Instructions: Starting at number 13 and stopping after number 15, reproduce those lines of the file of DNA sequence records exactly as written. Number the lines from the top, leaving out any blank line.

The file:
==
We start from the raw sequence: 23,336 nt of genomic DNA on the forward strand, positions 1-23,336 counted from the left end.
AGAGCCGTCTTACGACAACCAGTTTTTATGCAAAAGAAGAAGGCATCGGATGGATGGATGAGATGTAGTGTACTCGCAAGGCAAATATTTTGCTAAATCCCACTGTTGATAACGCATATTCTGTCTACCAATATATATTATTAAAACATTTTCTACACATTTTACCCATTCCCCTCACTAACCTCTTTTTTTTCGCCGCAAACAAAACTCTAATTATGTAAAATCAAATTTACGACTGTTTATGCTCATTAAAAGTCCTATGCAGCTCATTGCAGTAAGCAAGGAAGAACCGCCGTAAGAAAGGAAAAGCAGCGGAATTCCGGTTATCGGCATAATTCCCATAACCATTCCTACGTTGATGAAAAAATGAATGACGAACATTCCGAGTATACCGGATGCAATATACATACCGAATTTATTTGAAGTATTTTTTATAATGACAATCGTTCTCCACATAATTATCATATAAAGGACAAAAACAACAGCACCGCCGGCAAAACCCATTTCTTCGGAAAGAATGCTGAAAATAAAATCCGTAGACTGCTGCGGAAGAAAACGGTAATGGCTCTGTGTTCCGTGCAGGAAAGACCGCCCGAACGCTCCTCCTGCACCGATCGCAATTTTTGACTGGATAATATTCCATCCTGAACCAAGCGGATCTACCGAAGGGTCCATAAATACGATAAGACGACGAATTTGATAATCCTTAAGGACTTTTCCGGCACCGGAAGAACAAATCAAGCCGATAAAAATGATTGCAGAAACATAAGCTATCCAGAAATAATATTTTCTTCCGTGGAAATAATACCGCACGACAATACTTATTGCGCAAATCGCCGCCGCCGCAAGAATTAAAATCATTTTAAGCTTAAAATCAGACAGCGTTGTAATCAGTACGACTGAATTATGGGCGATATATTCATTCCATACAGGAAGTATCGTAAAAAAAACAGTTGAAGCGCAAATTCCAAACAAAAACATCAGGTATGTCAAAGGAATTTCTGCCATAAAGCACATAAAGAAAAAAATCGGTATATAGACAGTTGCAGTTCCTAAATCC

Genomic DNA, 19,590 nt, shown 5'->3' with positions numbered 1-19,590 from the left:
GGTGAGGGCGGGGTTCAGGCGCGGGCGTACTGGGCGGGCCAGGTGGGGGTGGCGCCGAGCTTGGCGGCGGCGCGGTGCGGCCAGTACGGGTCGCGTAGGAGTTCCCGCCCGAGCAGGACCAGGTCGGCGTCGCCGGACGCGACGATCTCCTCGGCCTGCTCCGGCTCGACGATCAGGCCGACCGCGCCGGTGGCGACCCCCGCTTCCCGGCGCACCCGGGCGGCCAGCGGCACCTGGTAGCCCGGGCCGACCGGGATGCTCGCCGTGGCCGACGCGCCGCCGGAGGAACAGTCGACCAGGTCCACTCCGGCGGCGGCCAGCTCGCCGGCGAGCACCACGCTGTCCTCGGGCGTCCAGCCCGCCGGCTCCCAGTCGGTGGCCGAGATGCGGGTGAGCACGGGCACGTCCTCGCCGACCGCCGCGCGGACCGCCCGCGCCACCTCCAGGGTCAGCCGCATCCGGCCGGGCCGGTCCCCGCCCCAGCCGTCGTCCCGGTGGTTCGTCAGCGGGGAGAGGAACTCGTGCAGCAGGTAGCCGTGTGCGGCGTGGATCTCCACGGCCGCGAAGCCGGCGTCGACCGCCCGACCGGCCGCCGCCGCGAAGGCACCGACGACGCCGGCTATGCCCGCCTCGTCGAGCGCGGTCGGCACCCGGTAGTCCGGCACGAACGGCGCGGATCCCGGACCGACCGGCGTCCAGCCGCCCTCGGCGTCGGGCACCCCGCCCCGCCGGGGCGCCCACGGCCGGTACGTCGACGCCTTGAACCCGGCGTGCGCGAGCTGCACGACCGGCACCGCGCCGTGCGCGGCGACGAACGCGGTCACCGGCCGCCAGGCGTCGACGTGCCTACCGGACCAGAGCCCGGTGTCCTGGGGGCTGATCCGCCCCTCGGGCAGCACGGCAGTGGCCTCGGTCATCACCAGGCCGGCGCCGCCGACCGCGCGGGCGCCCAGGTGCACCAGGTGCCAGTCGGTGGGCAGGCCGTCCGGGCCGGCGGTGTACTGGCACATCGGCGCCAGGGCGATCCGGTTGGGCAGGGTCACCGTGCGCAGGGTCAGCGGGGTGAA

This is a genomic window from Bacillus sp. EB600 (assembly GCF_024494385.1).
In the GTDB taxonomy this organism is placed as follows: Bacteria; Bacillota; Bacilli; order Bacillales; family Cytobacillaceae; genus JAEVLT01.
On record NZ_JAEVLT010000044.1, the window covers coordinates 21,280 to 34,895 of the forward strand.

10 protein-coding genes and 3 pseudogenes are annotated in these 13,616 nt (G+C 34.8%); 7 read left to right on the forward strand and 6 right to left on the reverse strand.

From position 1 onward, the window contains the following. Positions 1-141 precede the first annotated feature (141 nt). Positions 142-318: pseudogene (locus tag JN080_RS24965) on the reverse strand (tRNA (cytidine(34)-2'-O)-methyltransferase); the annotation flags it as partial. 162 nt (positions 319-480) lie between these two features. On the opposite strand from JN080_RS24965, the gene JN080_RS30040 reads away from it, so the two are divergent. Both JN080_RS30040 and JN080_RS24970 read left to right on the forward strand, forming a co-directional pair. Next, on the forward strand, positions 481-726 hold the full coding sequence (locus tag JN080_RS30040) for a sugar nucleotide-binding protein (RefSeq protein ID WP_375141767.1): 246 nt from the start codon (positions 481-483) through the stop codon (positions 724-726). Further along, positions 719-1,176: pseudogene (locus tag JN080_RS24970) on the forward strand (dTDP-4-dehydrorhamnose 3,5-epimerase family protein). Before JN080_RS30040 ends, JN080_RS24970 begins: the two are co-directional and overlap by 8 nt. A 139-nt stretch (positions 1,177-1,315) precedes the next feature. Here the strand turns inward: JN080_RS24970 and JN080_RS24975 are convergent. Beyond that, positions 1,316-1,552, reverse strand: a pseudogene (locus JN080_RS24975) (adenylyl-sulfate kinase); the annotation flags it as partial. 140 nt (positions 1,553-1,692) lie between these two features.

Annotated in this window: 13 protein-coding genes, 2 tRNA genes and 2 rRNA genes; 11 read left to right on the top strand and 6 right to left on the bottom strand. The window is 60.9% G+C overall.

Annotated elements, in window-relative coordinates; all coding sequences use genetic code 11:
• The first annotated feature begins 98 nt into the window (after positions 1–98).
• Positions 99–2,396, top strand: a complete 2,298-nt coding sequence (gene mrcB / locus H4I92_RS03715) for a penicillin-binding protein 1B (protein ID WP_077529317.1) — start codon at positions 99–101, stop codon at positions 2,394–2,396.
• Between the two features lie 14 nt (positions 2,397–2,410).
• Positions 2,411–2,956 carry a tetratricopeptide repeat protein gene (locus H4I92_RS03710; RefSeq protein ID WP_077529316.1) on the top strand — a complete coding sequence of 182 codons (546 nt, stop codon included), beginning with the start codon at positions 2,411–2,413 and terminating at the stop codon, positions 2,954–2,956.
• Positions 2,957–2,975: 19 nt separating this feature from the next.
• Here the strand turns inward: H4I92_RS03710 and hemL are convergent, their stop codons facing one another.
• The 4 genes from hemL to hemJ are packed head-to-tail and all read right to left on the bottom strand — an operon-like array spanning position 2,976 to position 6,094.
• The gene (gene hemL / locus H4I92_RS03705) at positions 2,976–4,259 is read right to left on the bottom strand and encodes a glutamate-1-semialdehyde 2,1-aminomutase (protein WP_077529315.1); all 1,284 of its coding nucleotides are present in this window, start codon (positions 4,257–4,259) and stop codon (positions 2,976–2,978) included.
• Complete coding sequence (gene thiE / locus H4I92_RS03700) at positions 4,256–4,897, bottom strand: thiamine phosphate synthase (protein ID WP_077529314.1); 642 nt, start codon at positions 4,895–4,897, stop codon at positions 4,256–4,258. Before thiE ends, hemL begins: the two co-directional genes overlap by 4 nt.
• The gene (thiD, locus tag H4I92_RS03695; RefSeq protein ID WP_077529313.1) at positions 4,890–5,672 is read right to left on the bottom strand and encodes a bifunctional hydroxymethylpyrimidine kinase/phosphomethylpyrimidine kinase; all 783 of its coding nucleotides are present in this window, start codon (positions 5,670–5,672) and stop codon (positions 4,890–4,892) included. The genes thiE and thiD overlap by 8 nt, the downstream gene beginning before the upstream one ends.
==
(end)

• Positions 99–2,396, top strand: a complete 2,298-nt coding sequence (gene mrcB / locus H4I92_RS03715) for a penicillin-binding protein 1B (protein ID WP_077529317.1) — start codon at positions 99–101, stop codon at positions 2,394–2,396.
• Between the two features lie 14 nt (positions 2,397–2,410).
• Positions 2,411–2,956 carry a tetratricopeptide repeat protein gene (locus H4I92_RS03710; RefSeq protein ID WP_077529316.1) on the top strand — a complete coding sequence of 182 codons (546 nt, stop codon included), beginning with the start codon at positions 2,411–2,413 and terminating at the stop codon, positions 2,954–2,956.